The Yankees are on pace to break the single-season team home run record set by the Seattle Mariners in 1997 when they had 264. But it that going to be enough to carry them all the way through October, and possibly even November?
The Yankees are not just hitting home runs; they are blasting home runs. The latest of which was a 450 ft. bomb off the bat of Gary Sanchez during Sunday’s afternoon matinee against the suddenly hapless Orioles.
And in doing the research for this piece, I came across this quote that appeared on Baseball Almanac’s website. It was written by a respected writer from the New York Post, Ken Davidoff back in 2012. See what you think.
"“The Yankees can’t win it all just by hitting home runs. In October, when the weather is cold and the pitchers are elite, they’ll need to play small ball. I don’t view this as complete malarkey. There are grains of truth to those notions. It is generally colder in October than it is in July or August, no matter where you’re playing ball. And playoff teams generally will have good pitchers, and the postseason schedule provides a tad more rest for those pitchers.” – by Ken Davidoff in the New York Post (07/19/2012,"
In 2012, Davidoff was proven to be correct when the Yankees got by Baltimore in the ALDS before running headlong into the Detroit Tigers in the ALCS. But are we to believe that the team’s loss was weather related and due to not playing small ball?
That would be a long stretch, just as it’s a stretch to think that the Yankees will continue to hit home runs at the pace they are now. They’re certain to hit more home runs than the Boston Red Sox, who have yet to have anyone in double figures (the Yankees now have seven), and that is an accomplishment in and of itself.
The Yankees are shock and awe personified
Home runs send a shock wave through the core of the opposition, just as they did this afternoon when the bomb by Sanchez put the Yankees up by a score of 5-0 in the very first inning. Home runs are demoralizing, and they are instantaneous.
And if it were the middle of October and the temperature was 45 instead of 85 degrees as it was today at the Stadium, and Kevin Gausman throws the same pitch he did today to Sanchez, I’ll bet the house that the ball ends up in the same place it did today in the hands of a little girl way up in the bleachers.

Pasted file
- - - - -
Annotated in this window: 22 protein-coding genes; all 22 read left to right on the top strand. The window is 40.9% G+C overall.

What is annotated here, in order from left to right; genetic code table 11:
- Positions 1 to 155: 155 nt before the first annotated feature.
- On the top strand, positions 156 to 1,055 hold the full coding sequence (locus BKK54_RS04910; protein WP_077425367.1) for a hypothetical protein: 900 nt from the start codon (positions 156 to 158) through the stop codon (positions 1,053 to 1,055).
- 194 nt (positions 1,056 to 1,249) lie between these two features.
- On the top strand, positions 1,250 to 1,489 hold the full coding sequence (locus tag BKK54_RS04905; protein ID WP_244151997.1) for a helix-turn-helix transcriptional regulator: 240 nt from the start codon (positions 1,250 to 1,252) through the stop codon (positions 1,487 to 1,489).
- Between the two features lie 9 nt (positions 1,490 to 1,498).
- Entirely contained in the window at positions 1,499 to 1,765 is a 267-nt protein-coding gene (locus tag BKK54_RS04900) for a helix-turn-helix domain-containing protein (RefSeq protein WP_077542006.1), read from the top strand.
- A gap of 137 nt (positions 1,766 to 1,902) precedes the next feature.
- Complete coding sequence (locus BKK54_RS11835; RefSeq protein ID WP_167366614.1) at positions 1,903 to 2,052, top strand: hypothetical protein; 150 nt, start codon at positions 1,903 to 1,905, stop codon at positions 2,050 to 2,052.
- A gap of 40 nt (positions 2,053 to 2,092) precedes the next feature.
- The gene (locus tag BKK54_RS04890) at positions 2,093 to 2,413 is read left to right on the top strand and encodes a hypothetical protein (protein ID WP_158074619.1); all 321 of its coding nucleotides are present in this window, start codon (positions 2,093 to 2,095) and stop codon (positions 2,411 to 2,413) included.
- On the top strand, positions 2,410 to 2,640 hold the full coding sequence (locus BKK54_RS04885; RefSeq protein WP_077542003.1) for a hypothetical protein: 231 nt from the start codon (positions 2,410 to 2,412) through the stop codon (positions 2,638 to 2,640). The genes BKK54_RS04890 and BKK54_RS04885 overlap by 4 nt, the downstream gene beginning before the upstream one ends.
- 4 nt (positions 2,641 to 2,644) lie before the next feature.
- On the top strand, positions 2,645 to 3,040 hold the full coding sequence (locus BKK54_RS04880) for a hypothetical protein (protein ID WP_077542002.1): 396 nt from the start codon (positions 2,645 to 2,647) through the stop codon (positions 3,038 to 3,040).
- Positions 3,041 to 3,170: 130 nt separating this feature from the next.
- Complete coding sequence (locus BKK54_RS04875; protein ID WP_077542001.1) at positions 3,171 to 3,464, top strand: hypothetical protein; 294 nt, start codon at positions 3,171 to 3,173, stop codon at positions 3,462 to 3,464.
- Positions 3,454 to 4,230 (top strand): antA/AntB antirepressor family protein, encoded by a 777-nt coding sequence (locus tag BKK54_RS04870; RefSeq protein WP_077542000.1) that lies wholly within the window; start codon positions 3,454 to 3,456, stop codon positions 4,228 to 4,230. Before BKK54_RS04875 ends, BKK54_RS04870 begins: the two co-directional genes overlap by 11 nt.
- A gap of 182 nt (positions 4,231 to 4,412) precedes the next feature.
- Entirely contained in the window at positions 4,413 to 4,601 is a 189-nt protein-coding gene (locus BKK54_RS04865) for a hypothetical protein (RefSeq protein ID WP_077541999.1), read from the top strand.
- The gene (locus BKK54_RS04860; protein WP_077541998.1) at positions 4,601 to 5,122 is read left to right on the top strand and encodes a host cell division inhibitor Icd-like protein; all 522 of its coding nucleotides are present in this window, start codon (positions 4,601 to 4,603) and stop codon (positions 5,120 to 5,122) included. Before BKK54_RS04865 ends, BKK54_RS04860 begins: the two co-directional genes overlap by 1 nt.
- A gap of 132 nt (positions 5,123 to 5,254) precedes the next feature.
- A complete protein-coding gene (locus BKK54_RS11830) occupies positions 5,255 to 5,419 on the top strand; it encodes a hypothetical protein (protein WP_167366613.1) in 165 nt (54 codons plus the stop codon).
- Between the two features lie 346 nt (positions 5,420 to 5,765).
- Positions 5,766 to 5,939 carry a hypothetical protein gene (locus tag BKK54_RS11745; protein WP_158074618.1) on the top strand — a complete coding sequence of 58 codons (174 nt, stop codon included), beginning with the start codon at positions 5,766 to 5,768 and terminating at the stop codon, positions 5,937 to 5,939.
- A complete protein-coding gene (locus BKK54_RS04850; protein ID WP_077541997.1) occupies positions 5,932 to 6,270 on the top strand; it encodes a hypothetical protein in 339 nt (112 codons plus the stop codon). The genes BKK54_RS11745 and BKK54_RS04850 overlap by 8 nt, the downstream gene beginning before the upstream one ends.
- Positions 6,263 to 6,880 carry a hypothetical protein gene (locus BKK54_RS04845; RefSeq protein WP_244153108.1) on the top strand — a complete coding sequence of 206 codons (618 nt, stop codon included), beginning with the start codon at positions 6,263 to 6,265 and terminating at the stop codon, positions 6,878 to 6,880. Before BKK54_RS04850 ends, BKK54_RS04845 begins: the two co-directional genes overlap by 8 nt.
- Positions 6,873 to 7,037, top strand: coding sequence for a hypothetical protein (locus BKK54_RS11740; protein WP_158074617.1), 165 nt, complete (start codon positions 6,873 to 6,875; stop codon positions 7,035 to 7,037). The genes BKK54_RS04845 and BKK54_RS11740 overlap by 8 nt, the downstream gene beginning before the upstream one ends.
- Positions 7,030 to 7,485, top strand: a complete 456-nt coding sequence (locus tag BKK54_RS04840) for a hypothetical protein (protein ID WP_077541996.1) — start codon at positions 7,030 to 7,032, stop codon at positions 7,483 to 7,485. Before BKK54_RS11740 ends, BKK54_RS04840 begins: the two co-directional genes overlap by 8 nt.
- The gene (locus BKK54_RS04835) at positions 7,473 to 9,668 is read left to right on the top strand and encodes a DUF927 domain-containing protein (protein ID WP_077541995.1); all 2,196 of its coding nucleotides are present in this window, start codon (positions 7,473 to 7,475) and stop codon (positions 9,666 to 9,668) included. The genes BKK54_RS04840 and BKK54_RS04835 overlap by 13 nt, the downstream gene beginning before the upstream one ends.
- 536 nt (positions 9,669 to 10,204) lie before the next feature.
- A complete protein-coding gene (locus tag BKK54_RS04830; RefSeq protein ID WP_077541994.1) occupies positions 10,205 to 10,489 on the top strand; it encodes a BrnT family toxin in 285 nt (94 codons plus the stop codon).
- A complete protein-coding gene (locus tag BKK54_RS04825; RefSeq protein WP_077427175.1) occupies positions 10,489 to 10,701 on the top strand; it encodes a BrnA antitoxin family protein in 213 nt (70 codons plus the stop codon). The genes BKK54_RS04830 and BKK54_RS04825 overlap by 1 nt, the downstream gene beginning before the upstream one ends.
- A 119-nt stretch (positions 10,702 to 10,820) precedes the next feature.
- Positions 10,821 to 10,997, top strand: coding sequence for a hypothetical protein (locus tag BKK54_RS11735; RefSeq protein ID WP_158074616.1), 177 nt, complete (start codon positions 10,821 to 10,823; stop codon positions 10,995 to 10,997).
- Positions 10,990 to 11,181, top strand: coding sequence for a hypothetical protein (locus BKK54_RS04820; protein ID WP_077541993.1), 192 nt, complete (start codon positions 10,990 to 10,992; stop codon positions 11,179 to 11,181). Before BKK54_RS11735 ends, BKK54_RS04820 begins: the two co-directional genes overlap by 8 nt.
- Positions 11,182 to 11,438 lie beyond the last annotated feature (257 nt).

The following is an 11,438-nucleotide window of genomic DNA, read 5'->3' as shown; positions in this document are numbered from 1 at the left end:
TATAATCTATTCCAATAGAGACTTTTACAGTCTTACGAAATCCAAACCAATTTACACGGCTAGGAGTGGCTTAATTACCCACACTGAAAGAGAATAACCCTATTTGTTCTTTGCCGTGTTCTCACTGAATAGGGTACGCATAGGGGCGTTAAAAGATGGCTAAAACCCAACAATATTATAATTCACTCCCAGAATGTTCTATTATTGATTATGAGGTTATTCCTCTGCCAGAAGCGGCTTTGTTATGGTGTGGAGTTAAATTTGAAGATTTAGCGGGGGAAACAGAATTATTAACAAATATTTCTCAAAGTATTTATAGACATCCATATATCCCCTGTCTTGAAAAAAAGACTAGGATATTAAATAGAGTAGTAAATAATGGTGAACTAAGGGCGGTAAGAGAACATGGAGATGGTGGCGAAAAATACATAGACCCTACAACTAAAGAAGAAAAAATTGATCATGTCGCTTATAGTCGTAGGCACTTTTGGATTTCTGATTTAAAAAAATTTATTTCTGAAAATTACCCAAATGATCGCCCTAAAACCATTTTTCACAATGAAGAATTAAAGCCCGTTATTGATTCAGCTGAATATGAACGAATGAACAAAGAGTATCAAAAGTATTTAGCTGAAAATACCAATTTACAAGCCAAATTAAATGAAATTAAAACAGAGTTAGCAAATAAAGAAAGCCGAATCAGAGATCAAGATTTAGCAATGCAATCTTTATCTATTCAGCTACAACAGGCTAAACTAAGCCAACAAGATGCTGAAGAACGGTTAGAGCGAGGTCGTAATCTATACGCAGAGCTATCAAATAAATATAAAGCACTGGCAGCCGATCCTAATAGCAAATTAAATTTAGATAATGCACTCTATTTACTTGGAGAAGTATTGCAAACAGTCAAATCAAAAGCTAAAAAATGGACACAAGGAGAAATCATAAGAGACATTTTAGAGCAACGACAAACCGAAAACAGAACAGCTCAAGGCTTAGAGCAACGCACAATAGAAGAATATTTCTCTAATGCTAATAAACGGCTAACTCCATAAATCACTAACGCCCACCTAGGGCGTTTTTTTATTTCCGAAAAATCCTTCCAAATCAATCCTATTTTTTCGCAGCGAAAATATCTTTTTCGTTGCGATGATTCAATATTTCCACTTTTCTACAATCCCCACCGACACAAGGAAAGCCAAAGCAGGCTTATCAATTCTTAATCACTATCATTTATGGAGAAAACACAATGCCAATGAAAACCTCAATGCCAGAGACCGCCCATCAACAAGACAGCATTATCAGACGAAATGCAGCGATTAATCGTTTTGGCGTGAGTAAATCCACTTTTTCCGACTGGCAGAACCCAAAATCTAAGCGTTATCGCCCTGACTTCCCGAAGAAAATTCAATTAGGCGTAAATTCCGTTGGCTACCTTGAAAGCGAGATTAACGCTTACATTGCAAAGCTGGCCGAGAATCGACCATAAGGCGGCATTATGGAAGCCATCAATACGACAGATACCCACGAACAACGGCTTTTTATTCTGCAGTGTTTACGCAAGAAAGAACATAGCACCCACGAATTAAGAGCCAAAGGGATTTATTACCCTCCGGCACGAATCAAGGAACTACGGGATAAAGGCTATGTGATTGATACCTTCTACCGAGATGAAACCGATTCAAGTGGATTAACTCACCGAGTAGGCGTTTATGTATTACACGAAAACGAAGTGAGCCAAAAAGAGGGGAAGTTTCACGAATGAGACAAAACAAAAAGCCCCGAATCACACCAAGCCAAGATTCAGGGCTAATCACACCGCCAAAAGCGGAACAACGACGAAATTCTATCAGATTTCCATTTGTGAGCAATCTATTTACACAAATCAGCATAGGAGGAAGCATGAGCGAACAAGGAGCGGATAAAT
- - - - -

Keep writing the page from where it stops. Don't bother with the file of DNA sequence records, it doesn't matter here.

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Brian Cashman did not construct this team to play small ball, nor did he build the team in 2012 to play that way. And as the saying goes, you don’t change horses midstream.
I can recall some games this season that the Yankees lost by scores of 3-2 and 4-2 on days when the bats went flat and the postgame press conference by Joe Girardi had nothing to say except, “We got another good start from our staff, and we’ll see you tomorrow.”
The Yankees will take their chances
Davidoff, though, was referring to the playoffs in which a different brand of baseball is played. And when you are facing the best of the best and not Kevin Gausman, everything changes. But wait a minute, didn’t the Yankees just light up David Price sending him back to Boston whining to the media?
The playoffs are a crapshoot. The hot hand wins. Small ball, big, ball, home run ball, bunt ball, it doesn’t matter. You go out there with your best; you play your best, and hope for the best.
The Yankees have a wealth of talent spread out through their farm system. Holes to fill will be hard to find. Nevertheless, the team will make the 54th pick
And I don’t know if Davidoff would apply the same words to this team or not. But I do know this much. Any pitcher who makes a mistake to any of these Yankees who are crushing the ball at a record setting pace is going to pay for it and pay big.